>> When Saudi Arabia's crown Prince heads to the G20 Summit this week in Argentina, it won't just be protests that follow him. Human Rights Watch has asked Argentina to use the War Crimes Clause in its Constitution to investigate the role of Mohammad Bin Salman in possible crimes against humanity in Yemen, and the murder of journalist Jamal Khashoggi.
The powerful crown prince, known as MBS, is currently touring several Arab countries. It's his first trip abroad since the columnists death in Istanbul's consulate caused a global outcry. Next, he'll head to Buenos Aires where the rights group says its submission was sent to a federal judge. Argentina's Constitution recognizes universal jurisdiction for war crimes and torture.
That means judicial authorities can investigate and prosecute suspected crimes, no matter where they were committed. Although local reports suggests it's unlikely authorities will take up the case.>>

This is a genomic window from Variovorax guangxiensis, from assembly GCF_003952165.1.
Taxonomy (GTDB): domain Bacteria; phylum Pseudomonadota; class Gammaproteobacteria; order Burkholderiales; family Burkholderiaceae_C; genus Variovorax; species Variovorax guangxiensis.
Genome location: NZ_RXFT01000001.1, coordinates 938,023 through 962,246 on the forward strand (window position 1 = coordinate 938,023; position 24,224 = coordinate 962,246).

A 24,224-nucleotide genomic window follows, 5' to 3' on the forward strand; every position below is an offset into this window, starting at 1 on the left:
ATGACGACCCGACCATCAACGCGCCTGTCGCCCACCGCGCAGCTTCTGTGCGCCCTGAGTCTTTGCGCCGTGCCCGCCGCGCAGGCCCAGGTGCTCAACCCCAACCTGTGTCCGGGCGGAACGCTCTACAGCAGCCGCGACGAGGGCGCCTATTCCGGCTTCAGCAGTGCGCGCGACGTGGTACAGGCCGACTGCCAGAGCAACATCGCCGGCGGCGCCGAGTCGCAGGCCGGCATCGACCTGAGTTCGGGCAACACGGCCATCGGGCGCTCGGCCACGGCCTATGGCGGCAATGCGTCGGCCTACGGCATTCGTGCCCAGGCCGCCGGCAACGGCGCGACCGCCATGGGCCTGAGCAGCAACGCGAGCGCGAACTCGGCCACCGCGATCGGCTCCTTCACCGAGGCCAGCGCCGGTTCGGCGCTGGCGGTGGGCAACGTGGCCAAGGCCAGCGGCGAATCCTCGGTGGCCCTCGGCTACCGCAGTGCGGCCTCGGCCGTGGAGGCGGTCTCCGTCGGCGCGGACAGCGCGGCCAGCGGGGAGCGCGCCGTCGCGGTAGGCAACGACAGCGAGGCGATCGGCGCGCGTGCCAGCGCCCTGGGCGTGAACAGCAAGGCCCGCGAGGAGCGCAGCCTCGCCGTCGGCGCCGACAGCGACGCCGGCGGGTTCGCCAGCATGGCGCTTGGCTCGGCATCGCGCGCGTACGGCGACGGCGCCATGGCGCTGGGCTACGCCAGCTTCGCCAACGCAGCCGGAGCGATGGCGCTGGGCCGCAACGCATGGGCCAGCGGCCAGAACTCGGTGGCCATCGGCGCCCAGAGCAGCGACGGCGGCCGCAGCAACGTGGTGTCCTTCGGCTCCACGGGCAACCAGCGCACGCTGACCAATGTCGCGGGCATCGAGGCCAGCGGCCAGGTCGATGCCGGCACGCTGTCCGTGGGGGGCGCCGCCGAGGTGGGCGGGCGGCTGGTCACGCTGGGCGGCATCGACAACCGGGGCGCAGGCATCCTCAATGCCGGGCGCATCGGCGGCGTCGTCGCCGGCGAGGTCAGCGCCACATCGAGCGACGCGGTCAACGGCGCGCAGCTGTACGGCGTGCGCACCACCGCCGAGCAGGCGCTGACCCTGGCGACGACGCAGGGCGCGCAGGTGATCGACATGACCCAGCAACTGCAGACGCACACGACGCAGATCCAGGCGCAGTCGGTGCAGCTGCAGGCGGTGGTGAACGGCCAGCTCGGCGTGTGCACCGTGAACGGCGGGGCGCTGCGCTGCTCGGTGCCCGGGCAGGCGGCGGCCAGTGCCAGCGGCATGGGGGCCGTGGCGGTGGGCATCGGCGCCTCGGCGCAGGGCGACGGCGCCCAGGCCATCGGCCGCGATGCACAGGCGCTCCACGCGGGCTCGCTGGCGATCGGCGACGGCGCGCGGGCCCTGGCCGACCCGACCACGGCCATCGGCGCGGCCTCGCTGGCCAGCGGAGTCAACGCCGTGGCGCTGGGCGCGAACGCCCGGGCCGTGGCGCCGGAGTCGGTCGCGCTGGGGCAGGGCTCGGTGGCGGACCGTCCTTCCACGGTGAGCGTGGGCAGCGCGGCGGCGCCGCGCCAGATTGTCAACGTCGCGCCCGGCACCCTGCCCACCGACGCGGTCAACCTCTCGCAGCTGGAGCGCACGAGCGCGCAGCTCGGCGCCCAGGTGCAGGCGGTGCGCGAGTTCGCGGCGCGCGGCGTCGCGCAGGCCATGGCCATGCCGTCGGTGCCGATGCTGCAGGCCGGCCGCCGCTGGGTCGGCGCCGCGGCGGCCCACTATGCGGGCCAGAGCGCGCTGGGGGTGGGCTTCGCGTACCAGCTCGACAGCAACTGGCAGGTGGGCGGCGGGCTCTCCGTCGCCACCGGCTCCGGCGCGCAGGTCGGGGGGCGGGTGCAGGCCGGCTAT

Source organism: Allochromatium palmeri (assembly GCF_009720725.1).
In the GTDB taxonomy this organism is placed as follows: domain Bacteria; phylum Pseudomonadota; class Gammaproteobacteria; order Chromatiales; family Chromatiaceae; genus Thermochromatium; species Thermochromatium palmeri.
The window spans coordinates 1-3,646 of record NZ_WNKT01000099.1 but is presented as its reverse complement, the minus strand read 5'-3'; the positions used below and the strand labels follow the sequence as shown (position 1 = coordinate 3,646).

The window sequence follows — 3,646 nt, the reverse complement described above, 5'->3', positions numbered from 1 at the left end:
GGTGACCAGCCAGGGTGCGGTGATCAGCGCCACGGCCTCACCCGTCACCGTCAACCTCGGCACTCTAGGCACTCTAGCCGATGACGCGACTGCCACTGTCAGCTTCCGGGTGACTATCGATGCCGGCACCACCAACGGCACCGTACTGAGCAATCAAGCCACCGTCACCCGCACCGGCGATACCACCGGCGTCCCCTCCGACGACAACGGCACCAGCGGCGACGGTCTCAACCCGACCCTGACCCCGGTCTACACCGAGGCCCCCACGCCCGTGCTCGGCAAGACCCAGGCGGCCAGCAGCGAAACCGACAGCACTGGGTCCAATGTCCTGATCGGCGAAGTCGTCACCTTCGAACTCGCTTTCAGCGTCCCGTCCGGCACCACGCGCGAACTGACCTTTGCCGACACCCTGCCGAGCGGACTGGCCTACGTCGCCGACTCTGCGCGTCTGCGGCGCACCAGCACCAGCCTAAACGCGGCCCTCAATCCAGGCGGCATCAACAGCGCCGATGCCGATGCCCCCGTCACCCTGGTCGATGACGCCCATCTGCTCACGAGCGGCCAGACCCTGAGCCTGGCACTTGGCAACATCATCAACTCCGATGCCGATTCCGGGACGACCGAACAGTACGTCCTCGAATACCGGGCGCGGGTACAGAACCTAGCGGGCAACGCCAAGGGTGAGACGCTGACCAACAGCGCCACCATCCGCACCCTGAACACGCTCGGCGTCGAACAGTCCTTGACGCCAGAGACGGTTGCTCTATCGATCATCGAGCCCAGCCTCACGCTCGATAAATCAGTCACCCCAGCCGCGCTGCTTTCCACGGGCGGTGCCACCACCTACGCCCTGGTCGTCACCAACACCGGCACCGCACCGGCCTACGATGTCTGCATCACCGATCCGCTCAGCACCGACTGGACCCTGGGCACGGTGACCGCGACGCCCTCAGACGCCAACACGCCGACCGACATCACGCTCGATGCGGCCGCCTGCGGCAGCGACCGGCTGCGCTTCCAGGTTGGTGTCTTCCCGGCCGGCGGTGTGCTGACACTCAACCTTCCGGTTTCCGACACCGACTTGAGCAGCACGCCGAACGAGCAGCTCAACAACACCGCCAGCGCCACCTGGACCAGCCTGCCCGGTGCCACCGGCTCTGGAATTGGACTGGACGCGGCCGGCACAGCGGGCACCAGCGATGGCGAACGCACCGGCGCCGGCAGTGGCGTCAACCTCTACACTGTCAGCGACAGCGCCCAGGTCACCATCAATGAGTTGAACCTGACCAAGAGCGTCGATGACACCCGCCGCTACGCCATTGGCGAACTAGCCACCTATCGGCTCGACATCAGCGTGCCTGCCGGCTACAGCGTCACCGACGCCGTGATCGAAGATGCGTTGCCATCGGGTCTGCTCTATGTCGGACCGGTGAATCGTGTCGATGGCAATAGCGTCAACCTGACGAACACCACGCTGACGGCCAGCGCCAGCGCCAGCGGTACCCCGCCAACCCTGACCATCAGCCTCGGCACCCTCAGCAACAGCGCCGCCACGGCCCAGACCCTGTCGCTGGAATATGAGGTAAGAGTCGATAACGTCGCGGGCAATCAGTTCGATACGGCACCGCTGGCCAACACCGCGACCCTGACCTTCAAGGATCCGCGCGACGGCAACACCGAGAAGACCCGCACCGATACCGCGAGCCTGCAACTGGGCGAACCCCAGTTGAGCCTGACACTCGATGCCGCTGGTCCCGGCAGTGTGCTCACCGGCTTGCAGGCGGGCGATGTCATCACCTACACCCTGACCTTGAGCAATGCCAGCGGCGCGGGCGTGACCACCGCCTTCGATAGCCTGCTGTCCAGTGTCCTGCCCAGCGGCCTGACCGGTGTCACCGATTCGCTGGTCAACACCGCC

The Prince may also face Turkish President Tayyip Erdogan. Turkey's foreign minister telling a German newspaper that MBS had asked for a meeting while the pair were at the summit.
Erdogan has said that Khashoggi's killing was ordered by the highest level of Saudi leadership, but probably not from King Salman, putting the spotlight instead on the young prince and heir. This villa has become the center of investigations, as Turkish police continue to search for evidence. Authorities believe that one of the Saudi agents allegedly involved in the murder called the owner of this property a day before the killing.
A Saudi national owns this remote villa southeast of Istanbul. According to the prosecutor's office, the phone call was believed to be about the destruction or disappearance of the body parts. After being hailed as a reformer, Prince Mohammad's image has taken a battering abroad. His global trip unlikely to generate the kind of headlines he would have hoped for.